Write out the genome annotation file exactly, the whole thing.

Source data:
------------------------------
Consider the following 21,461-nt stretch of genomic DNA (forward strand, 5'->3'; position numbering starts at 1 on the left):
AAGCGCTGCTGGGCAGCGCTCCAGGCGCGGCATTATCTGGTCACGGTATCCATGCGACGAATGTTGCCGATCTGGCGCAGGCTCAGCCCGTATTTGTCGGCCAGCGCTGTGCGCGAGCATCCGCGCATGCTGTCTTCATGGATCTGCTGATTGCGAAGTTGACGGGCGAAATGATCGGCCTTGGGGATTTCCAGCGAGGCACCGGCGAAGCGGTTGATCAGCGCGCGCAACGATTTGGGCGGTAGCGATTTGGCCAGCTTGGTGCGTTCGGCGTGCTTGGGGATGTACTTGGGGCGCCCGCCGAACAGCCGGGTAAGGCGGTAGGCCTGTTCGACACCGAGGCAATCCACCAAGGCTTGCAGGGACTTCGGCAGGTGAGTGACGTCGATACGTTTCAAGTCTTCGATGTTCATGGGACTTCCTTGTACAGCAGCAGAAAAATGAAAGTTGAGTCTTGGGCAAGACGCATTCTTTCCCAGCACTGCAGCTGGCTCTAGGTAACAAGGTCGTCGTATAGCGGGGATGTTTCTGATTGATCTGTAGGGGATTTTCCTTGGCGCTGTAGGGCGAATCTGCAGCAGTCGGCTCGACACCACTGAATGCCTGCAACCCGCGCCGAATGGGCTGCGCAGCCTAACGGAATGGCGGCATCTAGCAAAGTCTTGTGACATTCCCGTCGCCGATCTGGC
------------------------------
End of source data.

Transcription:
Consider the following 21,461-nt stretch of genomic DNA (forward strand, 5'->3'; position numbering starts at 1 on the left):
AAGCGCTGCTGGGCAGCGCTCCAGGCGCGGCATTATCTGGTCACGGTATCCATGCGACGAATGTTGCCGATCTGGCGCAGGCTCAGCCCGTATTTGTCGGCCAGCGCTGTGCGCGAGCATCCGCGCATGCTGTCTTCATGGATCTGCTGATTGCGAAGTTGACGGGCGAAATGATCGGCCTTGGGGATTTCCAGCGAGGCACCGGCGAAGCGGTTGATCAGCGCGCGCAACGATTTGGGCGGTAGCGATTTGGCCAGCTTGGTGCGTTCGGCGTGCTTGGGGATGTACTTGGGGCGCCCGCCGAACAGCCGGGTAAGGCGGTAGGCCTGTTCGACACCGAGGCAATCCACCAAGGCTTGCAGGGACTTCGGCAGGTGAGTGACGTCGATACGTTTCAAGTCTTCGATGTTCATGGGACTTCCTTGTACAGCAGCAGAAAAATGAAAGTTGAGTCTTGGGCAAGACGCATTCTTTCCCAGCACTGCAGCTGGCTCTAGGTAACAAGGTCGTCGTATAGCGGGGATGTTTCTGATTGATCTGTAGGGGATTTTCCTTGGCGCTGTAGGGCGAATCTGCAGCAGTCGGCTCGACACCACTGAATGCCTGCAACCCGCGCCGAATGGGCTGCGCAGCCTAACGGAATGGCGGCATCTAGCAAAGTCTTGTGACATTCCCGTCGCCGATCTGGC